How many Robin Doroshows are there out there? All due respect to Doroshow herself, there are plenty like her—people who’ve started food businesses in the past few years. Many made the move because there were downsized out of a job, as Doroshow was. Some are recent immigrants. Others are baby boomers following their heart’s desire in their retirement-cum-second-career years.

Last summer, Doroshow’s eye fell on a jar of fermented pickles she’d made at home. By this January, she was launching her Minneapolis company, TRRRific Products, and hopeful about selling her product to retailers. An ingredient at least as important as veggies in Doroshow’s venture? The growth of commercial kitchen space in the Twin Cities.

No state agency tracks small food start-ups specifically, so precise numbers are hard to come by. But Tom Trutna, manager of the U.S. Small Business Administration’s Business Development Center in St. Paul, says he’s seen a rise in the number of new food entrepreneurs.

“People really can’t start those businesses in their homes,” Trutna says. “You have to have a commercial kitchen to be licensed. And the cost of setting something like that up can keep some people out of it. But if there’s a resource like an incubator kitchen, that helps.” At least four incubator kitchens have opened in the Twin Cities in the past few years, the latest in North Minneapolis.

Catalyst Community Partners, a group of “social entrepreneurs” whose nonprofit organization develops real estate and businesses, surveyed North Minneapolis residents two years ago and discovered hidden food businesses operating out of homes and churches. Most wanted to grow and go legit. Catalyst, which is working to revitalize the commercial corridor along West Broadway Avenue, opened Kindred Kitchen there last November. The 2,525-square-foot facility offers space, equipment, and business training. Doroshow works out of Kitchen in the Market, a newly expanded commercial kitchen in the Midtown Global Market in South Minneapolis.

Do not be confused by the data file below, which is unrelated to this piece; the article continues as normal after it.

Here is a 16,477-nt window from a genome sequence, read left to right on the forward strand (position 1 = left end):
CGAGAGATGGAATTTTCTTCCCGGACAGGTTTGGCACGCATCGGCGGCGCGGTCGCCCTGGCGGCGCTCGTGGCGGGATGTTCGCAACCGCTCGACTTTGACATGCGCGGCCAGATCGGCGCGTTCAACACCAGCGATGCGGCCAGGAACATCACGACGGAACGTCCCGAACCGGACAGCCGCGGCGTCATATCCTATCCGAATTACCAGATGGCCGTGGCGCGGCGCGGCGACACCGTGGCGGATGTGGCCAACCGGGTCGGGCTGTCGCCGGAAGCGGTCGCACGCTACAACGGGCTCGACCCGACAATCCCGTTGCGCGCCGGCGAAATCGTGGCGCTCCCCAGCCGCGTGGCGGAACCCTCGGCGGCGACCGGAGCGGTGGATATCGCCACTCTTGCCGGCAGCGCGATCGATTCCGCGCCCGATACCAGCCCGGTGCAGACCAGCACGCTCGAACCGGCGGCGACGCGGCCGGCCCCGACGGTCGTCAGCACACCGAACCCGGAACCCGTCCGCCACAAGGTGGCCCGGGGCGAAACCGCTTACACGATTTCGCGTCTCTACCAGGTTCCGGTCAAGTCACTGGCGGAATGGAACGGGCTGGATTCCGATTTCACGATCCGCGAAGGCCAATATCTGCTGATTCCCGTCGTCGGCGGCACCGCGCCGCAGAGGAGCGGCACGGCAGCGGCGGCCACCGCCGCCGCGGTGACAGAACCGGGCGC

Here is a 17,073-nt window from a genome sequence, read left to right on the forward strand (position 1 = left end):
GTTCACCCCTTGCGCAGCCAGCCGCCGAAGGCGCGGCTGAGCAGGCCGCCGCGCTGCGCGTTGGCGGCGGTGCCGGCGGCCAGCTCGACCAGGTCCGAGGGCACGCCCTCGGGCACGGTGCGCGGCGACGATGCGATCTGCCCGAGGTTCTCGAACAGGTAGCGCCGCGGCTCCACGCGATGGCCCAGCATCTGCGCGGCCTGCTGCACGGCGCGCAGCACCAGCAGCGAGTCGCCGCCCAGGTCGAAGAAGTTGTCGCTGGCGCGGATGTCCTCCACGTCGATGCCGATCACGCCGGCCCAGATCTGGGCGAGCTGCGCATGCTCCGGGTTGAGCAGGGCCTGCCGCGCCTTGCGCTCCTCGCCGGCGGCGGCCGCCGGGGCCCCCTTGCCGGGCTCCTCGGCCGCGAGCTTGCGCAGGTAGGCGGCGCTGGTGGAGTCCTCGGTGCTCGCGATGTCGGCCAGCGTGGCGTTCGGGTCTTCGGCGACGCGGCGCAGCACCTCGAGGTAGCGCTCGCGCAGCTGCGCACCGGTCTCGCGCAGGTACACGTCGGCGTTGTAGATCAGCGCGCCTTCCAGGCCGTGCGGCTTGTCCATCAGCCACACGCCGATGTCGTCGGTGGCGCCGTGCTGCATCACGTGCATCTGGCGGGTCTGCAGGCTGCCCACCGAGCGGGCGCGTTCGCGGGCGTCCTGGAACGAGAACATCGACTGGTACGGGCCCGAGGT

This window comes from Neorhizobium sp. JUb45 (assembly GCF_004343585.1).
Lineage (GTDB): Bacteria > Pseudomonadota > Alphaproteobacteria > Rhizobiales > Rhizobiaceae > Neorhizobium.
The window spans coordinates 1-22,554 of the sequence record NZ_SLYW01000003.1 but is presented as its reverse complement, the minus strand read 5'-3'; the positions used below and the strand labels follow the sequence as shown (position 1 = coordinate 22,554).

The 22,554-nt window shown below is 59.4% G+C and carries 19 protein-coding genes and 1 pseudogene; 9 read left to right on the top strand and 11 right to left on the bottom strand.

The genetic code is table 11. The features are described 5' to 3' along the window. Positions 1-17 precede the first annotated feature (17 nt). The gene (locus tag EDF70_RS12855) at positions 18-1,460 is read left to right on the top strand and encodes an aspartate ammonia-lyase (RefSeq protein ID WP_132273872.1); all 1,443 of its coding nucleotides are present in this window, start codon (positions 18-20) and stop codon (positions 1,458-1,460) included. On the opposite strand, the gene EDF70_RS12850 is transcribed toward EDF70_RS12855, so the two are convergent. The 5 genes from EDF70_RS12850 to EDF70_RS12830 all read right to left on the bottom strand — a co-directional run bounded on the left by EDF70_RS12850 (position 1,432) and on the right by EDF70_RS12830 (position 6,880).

Molly Herman, proprietor of that kitchen, says she launched it in 2009, when she needed a place to base her own brand new catering business. She found nine other like-minded food entrepreneurs and set up a kitchen that they could work in and that she could run as a second business for herself. Now 20 food businesses operate there, and Herman has a waiting list. She says, “The lack of affordable kitchen space is really what brought us to where we are today.”

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